The recent Gulf War played havoc with my schedule. I learned years ago that if I didn’t follow a schedule, I got little done. Thus I rise at 6:30; breakfast at 7:00; read the Scripture and share a time of prayer with my wife from 7:20 until 7:45; and start work at 8:00. I spend a half-hour at lunch and then take an hour for a nap. (I started that discipline when I turned 70.) Then it’s back to work until 6:00, when I take a full hour off for a quiet dinner, sharing the family news with my wife, and listening to Bach, Vivaldi, or Mozart.

I then read and study until 10:00, when I knock off for the day, go to bed, and read Louis L’Amour, Zane Grey, Agatha Christie, or some other novelist who requires no mental energy, until I get sleepy—usually no later than 11:00.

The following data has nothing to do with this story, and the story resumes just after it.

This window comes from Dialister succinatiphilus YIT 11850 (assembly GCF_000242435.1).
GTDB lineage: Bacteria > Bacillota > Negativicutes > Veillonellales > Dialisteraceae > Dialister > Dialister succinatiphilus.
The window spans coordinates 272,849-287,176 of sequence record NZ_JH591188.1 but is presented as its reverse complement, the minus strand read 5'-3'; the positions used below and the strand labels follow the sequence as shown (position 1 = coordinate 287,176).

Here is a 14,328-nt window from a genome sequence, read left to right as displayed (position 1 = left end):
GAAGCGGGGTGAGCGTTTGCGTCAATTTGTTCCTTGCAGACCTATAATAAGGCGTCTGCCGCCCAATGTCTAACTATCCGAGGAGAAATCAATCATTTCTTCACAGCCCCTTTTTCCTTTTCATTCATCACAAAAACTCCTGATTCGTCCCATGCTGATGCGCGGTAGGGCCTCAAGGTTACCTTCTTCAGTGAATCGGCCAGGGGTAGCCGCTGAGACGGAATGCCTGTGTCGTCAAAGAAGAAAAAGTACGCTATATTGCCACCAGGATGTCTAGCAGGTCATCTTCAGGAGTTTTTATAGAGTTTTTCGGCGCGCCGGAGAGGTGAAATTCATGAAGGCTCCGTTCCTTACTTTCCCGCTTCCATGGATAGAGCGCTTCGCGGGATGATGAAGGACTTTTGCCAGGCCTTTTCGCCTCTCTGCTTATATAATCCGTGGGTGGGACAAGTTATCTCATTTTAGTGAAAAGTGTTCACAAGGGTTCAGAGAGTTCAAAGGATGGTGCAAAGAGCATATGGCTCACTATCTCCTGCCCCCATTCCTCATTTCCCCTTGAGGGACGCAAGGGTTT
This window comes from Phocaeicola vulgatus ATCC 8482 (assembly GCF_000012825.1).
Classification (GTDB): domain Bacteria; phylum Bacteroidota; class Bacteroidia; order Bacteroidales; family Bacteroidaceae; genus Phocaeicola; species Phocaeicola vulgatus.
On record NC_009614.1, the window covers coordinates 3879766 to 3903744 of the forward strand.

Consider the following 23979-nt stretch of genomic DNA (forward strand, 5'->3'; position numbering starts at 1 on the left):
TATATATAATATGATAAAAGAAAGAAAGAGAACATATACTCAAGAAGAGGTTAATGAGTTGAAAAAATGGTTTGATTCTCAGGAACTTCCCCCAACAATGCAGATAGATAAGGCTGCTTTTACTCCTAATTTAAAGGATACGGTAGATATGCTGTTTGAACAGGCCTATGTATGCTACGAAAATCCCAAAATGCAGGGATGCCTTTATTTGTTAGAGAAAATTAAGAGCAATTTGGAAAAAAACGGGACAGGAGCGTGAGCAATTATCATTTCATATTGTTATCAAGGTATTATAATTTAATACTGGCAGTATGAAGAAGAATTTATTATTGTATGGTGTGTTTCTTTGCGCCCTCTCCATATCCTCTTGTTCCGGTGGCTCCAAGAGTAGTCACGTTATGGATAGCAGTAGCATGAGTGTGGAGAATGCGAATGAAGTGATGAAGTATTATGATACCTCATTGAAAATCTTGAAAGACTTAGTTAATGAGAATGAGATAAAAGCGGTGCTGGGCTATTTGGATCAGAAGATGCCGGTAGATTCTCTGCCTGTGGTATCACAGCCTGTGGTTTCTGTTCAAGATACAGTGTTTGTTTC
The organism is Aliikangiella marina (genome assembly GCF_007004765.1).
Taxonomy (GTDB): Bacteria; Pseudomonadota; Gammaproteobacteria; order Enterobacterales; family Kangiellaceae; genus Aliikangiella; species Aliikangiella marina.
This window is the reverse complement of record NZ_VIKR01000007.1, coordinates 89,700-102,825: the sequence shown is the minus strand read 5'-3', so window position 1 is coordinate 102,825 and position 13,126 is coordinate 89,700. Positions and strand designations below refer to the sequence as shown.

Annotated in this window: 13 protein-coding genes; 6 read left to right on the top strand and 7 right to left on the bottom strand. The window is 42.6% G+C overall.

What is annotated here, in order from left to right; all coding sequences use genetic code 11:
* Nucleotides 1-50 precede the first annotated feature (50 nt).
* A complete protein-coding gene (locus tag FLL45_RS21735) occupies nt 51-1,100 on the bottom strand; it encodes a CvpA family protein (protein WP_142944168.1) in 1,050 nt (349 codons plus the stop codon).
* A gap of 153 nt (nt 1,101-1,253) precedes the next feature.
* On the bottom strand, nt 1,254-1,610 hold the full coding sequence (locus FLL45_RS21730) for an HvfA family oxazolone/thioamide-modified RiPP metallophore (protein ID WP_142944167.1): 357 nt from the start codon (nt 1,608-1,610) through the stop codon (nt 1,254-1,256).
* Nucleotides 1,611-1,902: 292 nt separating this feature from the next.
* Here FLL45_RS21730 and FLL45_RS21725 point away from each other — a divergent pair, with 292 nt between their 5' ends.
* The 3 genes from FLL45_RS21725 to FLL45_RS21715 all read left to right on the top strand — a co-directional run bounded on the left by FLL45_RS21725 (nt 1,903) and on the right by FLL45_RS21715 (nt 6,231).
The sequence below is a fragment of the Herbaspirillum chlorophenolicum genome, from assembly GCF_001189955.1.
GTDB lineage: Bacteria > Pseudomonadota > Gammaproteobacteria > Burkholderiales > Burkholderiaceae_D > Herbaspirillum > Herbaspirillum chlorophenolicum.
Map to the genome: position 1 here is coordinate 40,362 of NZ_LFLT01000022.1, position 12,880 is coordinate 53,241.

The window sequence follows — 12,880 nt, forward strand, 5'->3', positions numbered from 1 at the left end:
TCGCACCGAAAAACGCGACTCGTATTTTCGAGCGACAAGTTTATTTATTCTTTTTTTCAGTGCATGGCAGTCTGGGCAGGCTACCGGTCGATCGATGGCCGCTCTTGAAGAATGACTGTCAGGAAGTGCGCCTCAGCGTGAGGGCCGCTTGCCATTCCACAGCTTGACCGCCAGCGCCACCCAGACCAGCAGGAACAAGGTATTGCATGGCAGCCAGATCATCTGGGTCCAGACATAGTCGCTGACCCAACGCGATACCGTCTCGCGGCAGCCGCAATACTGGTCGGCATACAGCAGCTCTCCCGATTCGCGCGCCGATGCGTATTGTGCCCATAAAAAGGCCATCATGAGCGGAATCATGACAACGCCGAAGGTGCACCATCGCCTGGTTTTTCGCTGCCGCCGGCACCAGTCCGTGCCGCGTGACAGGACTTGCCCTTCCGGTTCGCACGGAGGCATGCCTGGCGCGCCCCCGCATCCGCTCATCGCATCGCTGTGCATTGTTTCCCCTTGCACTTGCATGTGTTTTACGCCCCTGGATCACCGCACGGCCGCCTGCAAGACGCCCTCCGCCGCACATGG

But it wasn’t that way during the Gulf War. I couldn’t keep away from the television. You would think an old man with no members of his immediate family in the war would not be so involved. Yet, I was intensely concerned. The awful destruction of innocent people and the loss of resources were utterly sickening.

First thing in the morning, I’d turn on the television to hear how the war had been going. I went to my work, but again and again I was lured back to the screen during the day. In the evening it disrupted our dinner hour. And before we went to bed, we watched again to see the latest news.

While Others Die

Several things troubled me: Why should I be so privileged as to monitor the news in safety while others were fighting, hoping to achieve a bit more justice in the world? No Christian would think the war would bring either permanent peace or perfect justice. But to secure a better justice, to battle against wickedness in ...

Subscriber access only You have reached the end of this Article Preview

To continue reading, subscribe now. Subscribers have full digital access.

Our digital archives are a work in progress. Let us know if corrections need to be made.

Tags:
Issue: